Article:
Forest Park Southeast Residents Take Back Their Neighborhood

Everyone has the right to live in a safe neighborhood. One can either sit back or one can say enough is enough and become part of the solution.  Residents of Forest Park Southeast (FPSE) want to be part of the solution for their neighborhood.

The Neighborhood Ownership Model (NOM) is taking shape in FPSE as residents are taking back their streets and working together with police officers, prosecutors and judges to reduce crime.  FPSE residents Mark Barnett and Bob Purcelli spearheaded the NOM movement in the neighborhood.

So, what exactly is a NOM?  According to the City of St. Louis Circuit Attorneys website, “The Neighborhood Ownership Model is a citizen-led program that is supported by the St. Louis Circuit Attorney’s Office, the St. Louis Metropolitan Police Department and the Office of the Mayor.”  The NOM was established in FPSE to combat crime and create a safer neighborhood for all.

The NOM consists of five teams:

  1. Citizen Patrol Unit – These members are trained to patrol streets and  identify issues and engage law enforcement to intervene when they believe a crime is occurring.
  2. Block Captain – Each neighborhood block should have a point of contact that helps educate and mobilize the residences on that block.
  3. Court Advocacy – Cooperation and court appearances can support better prosecution of criminals. Residents in partnership with the prosecutor on the case appear in Court on the impact a particular crime or type of crime has on their neighborhood.
  4. Neighborhood Impact Statements – Victims and witnesses of crime are a powerful tool in the criminal justice system.  Cooperation and court appearances can support better prosecution of criminals.  Residents in partnership with the prosecution
  5. Victims Support Team – Trained neighbors help support victims of crimes to ensure they have the support they need to manage through the legal system

Washington University Medical Center Redevelopment Corporation (WUMCRC) sat down to chat with Officer Jerod Breit.  Office Breit’s role will be to serve as liaison officer between the St. Louis Metropolitian Police Department and the neighborhood community.

“I see my role acting as the bridge between the citizen and the court process.  I will support the victims going to court making sure we can have a neighborhood order of protection against the criminal making sure s/he does not return.”

Every time a suspect is arrested in FPSE, Officer Breit researches every crime they have committed in FPSE and the City of St. Louis.  He will then go with the victim to the court and help them tell the judge how the crime impacts the neighborhood and ask for a neighborhood order of protection.  Officer Breit wants to make sure the feelings of the residents are heard.  As a resident of the neighborhood himself he is passionate about assisting the newly established NOM and states,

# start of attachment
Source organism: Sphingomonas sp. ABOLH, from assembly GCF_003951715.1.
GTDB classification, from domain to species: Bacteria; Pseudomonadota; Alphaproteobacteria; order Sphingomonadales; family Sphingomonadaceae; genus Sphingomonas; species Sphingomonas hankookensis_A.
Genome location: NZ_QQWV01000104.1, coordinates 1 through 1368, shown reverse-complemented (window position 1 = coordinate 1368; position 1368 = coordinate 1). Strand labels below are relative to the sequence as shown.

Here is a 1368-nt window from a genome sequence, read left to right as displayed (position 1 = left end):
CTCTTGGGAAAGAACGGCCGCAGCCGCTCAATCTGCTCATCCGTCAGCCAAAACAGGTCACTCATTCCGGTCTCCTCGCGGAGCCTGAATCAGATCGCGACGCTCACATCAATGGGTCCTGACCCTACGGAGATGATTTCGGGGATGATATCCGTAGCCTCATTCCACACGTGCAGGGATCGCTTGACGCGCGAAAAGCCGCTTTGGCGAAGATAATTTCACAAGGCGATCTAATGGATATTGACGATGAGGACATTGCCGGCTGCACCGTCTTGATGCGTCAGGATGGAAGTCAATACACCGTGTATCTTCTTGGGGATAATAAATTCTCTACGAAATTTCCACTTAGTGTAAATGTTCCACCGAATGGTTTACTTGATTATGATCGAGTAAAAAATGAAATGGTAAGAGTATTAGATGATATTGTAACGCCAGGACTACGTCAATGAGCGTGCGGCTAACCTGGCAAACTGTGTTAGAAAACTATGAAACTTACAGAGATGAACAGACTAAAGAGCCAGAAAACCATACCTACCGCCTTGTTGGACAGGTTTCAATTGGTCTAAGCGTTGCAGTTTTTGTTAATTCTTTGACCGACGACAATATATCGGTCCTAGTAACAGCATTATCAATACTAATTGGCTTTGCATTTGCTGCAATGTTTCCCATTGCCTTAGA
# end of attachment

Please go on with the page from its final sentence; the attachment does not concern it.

“Now is the time to become engaged.  Residents of Forest Park Southeast are given an opportunity to step up with the police department and take care of issues that collectively have a huge impact on daily living.

I both work and live in the neighborhood, and also patron the businesses here.  I am ready as a citizen, a police officer and someone who contributes to the economy in Forest Park Southeast to help eliminate crime here and make it safer.”

Officer Jerod Breit-Ninth District Neighborhood Ownership Liaison Officer


FPSE resident Mark Barnett also chatted with us to discuss his hopes for the newly established NOM in his neighborhood.

WUMCRC: Why do you believe the NOM will help FPSE?

Mark Barnett: I believe the NOM will help on two fronts. First, it helps residents get together for a common goal: reducing crime. By getting to know each other, we help build stronger relationships. By working on the common goal of reducing crime, we help make the neighborhood stable for residents, children, senior citizens and people who work in the neighborhood. Second, the work of the NOM helps an overburdened criminal justice system. Public budgets are hurting everywhere. We can become partners with police officers, social service providers and the court system.

W: Why is now a perfect time to start a NOM?

MB: We see more residents moving into and out of the neighborhood because of crime.  Some people moving out are long-time or even short-time residents.  Because of all the new faces, we need to build relationships.  We need to get to know each other.  By knowing each other, we build connections.  By building connections, we learn our common interests.  When we start to actively work toward a common good, we help lift and stabilize the neighborhood.  I believe our economic conditions are shaky at best right now.  We can’t let ourselves slip into instability because of the economy.

Interested in joining the movement to help make the neighborhood a safer place? There is a role for everyone: residents who are retired, college students, working full-time or part-time, they can create a spot for you that best fits within your availability.  Contact Gelinda Connell at Park Central Development at 314.262.4082 or email her at



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